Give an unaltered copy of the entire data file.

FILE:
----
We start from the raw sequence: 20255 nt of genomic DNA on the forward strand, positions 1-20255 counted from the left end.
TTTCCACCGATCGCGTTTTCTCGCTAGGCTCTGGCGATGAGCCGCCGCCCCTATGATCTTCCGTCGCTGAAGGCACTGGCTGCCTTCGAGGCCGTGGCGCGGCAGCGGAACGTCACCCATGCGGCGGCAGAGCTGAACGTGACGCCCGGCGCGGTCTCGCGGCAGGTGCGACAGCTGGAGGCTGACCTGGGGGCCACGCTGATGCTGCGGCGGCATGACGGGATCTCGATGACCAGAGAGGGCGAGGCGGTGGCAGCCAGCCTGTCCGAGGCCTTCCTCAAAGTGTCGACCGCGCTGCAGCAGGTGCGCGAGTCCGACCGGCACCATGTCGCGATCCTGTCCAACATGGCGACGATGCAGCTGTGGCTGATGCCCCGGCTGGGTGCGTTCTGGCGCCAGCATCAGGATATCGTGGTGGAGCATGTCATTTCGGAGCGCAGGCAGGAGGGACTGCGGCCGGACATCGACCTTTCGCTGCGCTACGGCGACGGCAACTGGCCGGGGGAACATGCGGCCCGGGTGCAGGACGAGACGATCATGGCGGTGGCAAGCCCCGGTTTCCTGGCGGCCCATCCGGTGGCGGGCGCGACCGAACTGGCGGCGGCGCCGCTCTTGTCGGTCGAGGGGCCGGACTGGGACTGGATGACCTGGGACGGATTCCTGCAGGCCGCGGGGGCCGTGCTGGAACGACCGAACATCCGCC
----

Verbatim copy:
We start from the raw sequence: 20255 nt of genomic DNA on the forward strand, positions 1-20255 counted from the left end.
TTTCCACCGATCGCGTTTTCTCGCTAGGCTCTGGCGATGAGCCGCCGCCCCTATGATCTTCCGTCGCTGAAGGCACTGGCTGCCTTCGAGGCCGTGGCGCGGCAGCGGAACGTCACCCATGCGGCGGCAGAGCTGAACGTGACGCCCGGCGCGGTCTCGCGGCAGGTGCGACAGCTGGAGGCTGACCTGGGGGCCACGCTGATGCTGCGGCGGCATGACGGGATCTCGATGACCAGAGAGGGCGAGGCGGTGGCAGCCAGCCTGTCCGAGGCCTTCCTCAAAGTGTCGACCGCGCTGCAGCAGGTGCGCGAGTCCGACCGGCACCATGTCGCGATCCTGTCCAACATGGCGACGATGCAGCTGTGGCTGATGCCCCGGCTGGGTGCGTTCTGGCGCCAGCATCAGGATATCGTGGTGGAGCATGTCATTTCGGAGCGCAGGCAGGAGGGACTGCGGCCGGACATCGACCTTTCGCTGCGCTACGGCGACGGCAACTGGCCGGGGGAACATGCGGCCCGGGTGCAGGACGAGACGATCATGGCGGTGGCAAGCCCCGGTTTCCTGGCGGCCCATCCGGTGGCGGGCGCGACCGAACTGGCGGCGGCGCCGCTCTTGTCGGTCGAGGGGCCGGACTGGGACTGGATGACCTGGGACGGATTCCTGCAGGCCGCGGGGGCCGTGCTGGAACGACCGAACATCCGCC